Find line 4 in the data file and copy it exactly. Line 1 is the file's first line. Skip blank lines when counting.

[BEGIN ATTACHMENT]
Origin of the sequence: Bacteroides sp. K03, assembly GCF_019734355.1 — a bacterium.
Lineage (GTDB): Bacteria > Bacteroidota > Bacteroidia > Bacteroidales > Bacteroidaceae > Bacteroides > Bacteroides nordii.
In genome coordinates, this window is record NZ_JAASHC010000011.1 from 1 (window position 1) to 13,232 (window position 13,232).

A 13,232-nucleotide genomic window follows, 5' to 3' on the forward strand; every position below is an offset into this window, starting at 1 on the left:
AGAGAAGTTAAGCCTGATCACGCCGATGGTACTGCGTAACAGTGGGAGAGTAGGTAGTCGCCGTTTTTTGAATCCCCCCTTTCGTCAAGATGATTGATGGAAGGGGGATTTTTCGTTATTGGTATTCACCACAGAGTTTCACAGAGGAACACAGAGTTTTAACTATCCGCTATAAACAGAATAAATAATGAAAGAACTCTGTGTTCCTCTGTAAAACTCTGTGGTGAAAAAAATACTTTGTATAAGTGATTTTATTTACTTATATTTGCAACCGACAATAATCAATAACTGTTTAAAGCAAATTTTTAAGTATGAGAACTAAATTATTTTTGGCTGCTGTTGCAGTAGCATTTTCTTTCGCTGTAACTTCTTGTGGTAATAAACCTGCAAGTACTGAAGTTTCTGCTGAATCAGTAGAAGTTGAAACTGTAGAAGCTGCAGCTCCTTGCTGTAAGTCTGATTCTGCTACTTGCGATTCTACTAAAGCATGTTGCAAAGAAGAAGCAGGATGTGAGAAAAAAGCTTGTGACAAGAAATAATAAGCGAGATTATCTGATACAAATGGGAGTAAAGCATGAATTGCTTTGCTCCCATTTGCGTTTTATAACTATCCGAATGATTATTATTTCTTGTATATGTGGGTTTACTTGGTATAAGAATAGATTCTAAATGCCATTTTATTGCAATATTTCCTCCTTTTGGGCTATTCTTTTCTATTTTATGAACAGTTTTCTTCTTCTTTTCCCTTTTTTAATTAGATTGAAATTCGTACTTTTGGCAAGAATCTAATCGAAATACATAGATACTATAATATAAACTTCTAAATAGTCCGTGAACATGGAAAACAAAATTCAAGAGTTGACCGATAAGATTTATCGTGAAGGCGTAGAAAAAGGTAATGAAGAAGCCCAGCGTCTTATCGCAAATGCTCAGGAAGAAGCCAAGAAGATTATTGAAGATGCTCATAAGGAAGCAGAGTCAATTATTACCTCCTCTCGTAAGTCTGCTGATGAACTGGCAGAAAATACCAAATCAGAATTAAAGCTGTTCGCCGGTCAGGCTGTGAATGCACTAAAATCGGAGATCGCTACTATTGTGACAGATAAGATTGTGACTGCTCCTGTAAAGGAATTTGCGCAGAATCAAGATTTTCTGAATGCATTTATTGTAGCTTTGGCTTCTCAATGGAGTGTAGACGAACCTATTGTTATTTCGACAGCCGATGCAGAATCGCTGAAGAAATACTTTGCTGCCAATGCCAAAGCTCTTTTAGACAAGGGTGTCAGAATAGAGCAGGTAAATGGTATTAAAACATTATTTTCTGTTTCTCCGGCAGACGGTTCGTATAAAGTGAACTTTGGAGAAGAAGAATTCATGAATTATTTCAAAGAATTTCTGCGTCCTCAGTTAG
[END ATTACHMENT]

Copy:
A 13,232-nucleotide genomic window follows, 5' to 3' on the forward strand; every position below is an offset into this window, starting at 1 on the left: